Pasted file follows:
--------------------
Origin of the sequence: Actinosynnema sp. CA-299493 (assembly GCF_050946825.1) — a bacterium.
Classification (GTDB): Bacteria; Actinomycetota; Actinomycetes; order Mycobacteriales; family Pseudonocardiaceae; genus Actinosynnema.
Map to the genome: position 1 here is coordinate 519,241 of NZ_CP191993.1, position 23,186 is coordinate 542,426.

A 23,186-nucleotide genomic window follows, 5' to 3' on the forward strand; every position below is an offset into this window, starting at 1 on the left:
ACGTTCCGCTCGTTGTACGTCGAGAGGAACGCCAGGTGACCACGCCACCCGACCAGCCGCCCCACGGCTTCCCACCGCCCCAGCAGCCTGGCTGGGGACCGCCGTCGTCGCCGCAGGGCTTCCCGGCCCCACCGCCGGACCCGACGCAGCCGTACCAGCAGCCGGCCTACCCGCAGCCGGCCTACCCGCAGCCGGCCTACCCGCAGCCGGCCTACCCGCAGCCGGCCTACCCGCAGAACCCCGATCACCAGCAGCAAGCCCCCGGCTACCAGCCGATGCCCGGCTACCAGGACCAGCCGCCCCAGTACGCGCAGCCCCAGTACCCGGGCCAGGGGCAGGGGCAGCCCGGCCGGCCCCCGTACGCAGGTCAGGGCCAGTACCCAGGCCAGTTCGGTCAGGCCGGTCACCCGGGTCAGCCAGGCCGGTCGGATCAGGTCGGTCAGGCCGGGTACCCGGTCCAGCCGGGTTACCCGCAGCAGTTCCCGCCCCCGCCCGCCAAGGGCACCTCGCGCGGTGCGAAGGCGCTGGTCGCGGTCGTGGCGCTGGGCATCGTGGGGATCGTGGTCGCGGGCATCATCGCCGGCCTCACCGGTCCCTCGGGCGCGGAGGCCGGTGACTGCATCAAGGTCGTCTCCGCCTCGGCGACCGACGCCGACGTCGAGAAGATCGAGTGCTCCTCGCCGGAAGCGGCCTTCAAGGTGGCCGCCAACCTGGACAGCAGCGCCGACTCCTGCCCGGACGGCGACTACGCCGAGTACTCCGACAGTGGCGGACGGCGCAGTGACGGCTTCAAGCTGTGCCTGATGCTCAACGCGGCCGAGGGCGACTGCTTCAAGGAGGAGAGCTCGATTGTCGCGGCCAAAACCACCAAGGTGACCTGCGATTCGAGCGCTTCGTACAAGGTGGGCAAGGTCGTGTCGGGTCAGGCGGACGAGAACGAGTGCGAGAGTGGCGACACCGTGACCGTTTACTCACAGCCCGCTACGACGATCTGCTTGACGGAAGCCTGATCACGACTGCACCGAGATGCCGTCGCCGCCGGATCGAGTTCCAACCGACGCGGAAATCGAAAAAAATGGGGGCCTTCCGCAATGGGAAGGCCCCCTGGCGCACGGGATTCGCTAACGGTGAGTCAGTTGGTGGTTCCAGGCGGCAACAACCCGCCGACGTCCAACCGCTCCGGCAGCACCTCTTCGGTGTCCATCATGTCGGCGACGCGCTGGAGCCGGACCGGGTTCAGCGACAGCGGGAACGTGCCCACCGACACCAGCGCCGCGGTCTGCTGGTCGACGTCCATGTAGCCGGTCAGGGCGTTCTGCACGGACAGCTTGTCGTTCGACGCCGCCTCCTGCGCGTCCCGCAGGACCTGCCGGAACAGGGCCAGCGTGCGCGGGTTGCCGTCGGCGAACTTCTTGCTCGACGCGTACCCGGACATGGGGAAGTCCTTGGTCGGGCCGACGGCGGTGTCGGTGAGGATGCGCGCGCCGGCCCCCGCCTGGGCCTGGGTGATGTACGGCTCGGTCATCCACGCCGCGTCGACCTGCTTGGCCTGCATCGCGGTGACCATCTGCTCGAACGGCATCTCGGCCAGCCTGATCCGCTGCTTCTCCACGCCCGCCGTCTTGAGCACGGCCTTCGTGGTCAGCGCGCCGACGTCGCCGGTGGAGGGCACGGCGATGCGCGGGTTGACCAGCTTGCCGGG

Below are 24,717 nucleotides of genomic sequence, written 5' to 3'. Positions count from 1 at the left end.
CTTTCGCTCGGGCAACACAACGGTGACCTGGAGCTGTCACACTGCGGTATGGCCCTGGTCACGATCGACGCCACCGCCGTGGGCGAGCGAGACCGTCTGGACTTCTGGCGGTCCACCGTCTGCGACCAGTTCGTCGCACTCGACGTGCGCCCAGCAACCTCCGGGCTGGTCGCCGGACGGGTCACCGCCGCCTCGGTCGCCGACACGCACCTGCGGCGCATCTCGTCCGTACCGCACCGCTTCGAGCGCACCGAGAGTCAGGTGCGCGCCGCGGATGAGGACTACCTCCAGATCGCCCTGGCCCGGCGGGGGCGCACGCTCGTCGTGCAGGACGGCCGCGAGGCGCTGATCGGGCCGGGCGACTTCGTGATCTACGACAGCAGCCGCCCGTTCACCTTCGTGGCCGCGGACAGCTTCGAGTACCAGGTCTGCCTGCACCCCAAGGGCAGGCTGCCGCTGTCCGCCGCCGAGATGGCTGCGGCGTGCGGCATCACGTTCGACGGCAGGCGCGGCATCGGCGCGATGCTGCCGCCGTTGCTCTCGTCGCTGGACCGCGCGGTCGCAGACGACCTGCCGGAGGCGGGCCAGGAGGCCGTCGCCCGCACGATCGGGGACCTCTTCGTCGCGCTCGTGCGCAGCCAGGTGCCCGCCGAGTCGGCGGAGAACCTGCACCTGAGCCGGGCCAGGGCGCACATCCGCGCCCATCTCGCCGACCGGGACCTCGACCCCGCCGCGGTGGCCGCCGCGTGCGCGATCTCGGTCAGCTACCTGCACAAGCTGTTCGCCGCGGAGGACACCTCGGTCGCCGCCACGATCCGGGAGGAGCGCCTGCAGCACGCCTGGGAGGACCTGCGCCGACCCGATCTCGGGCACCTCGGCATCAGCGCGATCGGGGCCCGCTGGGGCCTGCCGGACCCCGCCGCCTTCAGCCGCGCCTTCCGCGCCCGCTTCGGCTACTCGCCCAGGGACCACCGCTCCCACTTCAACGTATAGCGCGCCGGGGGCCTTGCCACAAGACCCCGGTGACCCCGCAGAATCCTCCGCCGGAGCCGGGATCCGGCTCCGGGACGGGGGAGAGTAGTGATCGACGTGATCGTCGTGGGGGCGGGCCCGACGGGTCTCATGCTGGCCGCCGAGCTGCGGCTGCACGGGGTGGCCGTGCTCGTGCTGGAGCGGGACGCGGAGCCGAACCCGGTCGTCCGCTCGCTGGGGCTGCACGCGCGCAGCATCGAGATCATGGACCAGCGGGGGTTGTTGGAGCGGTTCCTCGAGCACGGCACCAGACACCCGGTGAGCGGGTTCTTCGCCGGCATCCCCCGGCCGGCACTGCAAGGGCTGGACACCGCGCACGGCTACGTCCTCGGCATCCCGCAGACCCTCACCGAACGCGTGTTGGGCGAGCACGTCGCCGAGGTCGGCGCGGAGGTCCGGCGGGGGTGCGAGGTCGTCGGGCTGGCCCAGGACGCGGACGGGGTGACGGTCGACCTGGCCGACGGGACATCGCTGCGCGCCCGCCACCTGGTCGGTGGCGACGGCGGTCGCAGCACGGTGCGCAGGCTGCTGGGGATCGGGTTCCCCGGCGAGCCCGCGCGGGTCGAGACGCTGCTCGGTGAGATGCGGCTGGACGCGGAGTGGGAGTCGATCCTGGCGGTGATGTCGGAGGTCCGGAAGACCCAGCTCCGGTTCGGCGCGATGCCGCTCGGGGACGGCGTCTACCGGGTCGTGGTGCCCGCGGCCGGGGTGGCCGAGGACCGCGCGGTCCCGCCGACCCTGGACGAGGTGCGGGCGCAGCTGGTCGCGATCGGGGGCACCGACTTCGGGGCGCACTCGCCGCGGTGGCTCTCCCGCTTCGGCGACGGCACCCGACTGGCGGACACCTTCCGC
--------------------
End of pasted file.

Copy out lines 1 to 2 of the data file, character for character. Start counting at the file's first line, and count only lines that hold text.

Origin of the sequence: Actinosynnema sp. CA-299493 (assembly GCF_050946825.1) — a bacterium.
Classification (GTDB): Bacteria; Actinomycetota; Actinomycetes; order Mycobacteriales; family Pseudonocardiaceae; genus Actinosynnema.